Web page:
Paper is no stranger to food. From tea bags to butter wrapping and dry food cartons to liquid packaging board, there is a multitude of food-related applications for paper and board products. Untreated paper and board, which is what concerns us here, accounts for just under 3.5% of direct food contact packaging in value terms in the EU. The figure for coated paper and board is approximately 17%, although with such products, the direct contact surface is likely to be plastics or aluminium foil.

The health and safety implications of direct food contact are of course taken very seriously by the paper industry. When it comes to consumer protection, the sector has cooperated at national government and EU level for many years, and complies with EC regulation 1935/2004, which covers all materials that come in direct contact with food.

Packaging compliance unclear

This sounds fine until you realise that many of the materials that come into direct contact with food, such as cellulose film, plastics and ceramics, are subject to additional, material-specific directives or measures which apply uniformly throughout the EU. For paper, on the other hand, the picture is fragmented, with countries such as Germany, France, the Netherlands and Italy having legislation specific to their domestic producers, while other countries simply conform to the more general, non-material specific regulation 1935 / 2004.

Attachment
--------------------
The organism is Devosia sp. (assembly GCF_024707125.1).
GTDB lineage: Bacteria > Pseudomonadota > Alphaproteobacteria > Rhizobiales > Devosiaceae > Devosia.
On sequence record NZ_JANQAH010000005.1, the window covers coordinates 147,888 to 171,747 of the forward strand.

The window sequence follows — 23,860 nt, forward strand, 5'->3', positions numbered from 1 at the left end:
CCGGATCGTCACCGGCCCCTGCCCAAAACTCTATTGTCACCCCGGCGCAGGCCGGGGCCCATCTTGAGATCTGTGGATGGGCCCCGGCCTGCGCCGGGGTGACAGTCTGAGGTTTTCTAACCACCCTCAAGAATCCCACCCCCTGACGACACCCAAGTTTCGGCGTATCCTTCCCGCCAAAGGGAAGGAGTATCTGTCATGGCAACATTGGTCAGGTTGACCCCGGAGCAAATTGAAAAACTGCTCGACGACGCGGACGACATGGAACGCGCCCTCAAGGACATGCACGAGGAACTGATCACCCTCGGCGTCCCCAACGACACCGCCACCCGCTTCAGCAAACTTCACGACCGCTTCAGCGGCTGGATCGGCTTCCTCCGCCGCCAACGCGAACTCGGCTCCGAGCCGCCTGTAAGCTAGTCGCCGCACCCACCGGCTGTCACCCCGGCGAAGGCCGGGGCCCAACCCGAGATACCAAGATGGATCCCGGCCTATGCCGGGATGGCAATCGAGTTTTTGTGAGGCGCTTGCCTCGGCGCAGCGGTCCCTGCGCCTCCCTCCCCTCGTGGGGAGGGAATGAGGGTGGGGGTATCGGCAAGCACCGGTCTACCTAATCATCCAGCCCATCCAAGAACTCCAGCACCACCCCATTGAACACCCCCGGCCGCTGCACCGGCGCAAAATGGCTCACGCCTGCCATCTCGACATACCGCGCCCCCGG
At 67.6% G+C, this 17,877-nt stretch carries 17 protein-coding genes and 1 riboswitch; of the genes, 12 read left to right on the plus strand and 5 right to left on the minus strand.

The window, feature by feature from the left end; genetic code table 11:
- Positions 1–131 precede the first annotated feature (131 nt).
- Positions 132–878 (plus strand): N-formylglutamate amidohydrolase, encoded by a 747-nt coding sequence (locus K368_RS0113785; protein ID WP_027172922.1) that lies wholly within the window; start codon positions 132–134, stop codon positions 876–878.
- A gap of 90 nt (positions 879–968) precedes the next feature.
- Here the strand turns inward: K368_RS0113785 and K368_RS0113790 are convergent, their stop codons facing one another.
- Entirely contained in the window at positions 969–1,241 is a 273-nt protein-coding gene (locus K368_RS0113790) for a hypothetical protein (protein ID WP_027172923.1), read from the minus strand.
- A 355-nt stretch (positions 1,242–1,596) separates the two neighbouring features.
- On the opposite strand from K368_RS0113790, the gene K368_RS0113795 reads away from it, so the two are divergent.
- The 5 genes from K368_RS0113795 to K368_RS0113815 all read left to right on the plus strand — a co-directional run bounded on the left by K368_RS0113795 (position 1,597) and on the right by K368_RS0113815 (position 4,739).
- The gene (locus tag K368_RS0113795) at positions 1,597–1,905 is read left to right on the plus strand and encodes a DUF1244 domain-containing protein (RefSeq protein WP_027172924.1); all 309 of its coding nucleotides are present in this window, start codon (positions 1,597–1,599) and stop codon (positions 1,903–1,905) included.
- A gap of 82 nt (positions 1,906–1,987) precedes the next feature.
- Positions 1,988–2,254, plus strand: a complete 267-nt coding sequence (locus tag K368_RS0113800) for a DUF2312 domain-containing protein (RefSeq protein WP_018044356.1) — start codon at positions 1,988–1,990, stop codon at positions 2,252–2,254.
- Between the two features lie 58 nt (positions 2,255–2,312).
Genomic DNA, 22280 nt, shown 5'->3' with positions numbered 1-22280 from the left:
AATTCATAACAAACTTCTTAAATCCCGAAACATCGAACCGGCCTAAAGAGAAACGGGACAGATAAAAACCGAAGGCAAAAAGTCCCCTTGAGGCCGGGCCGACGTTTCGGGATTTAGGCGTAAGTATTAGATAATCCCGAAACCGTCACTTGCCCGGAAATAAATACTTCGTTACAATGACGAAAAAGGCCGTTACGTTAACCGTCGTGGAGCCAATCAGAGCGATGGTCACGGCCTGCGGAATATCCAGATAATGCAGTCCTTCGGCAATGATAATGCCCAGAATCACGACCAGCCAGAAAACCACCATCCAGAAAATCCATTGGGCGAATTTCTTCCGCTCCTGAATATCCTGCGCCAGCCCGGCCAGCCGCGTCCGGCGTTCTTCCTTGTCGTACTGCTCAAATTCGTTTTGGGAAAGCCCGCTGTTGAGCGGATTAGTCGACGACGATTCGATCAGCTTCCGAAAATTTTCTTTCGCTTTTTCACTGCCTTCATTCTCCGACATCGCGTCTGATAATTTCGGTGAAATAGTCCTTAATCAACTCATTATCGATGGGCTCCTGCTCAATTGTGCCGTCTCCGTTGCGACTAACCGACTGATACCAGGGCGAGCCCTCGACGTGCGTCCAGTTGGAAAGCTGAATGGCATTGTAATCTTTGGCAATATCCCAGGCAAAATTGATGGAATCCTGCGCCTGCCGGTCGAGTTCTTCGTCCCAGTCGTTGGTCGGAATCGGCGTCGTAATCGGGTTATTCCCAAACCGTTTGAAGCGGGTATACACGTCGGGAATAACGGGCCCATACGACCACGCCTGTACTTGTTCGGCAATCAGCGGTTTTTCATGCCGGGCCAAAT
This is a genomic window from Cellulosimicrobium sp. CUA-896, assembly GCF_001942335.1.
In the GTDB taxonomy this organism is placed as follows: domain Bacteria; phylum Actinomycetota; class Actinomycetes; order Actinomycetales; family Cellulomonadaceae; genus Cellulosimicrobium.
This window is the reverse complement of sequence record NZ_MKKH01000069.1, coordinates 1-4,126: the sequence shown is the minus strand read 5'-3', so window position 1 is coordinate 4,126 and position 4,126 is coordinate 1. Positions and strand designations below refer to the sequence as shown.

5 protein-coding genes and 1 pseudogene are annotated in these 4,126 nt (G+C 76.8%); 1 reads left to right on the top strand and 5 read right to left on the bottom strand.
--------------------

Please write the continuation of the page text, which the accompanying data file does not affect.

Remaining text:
“Untreated paper and board accounts for under 3.5% of direct food contact packaging in the EU.”

This is not to say that countries with specific legislation offer better protection to consumers. But if a food-contact packaging buyer asks the question to a paper / board supplier “do you comply with specific measures for paper and board?” the answer is likely to be “no” simply because such measures do not exist on an EU-wide basis. This could be holding back the industry, particularly when competitors in plastics, for example, can give a seemingly more satisfactory response.

The unintended impression given to buyers is that compliance for paper and board is less clear than for other materials.

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By GlobalData

There is also the concern that differences between national laws, regulations and administrative provisions concerning food contact safety may hinder the free movement of paper and board within the EU, and impede fair competition.

Rules on mutual recognition of regulation in different countries do of course apply, but such a system is not as user-friendly as it could, and should, be.

The Food Contact Guideline

So it is against this background, where concern is possibly being created by omission, that a European paper packaging value chain working group has compiled the voluntary Industry Guideline for the Compliance of Paper & Board Materials and Articles for Food Contact (the Guideline). Following a meeting of stakeholders in Brussels this May, CEPI will also publish Good Manufacturing Practice (GMP) for the industry. Put simply, the Guideline spells out the rules, and the GMP describes a management system for those rules to be obeyed. GMP is not an optional bolt-on to the Guideline.

Regulation 1935 / 2004 requires that all food contact materials be made in accordance with GMP. GMP is a concept originating from the food and pharmaceuticals industry which covers all aspects of the manufacturing process, from the manufacturing steps themselves, to storage, personnel, written procedures, traceability, transport and complaint handling.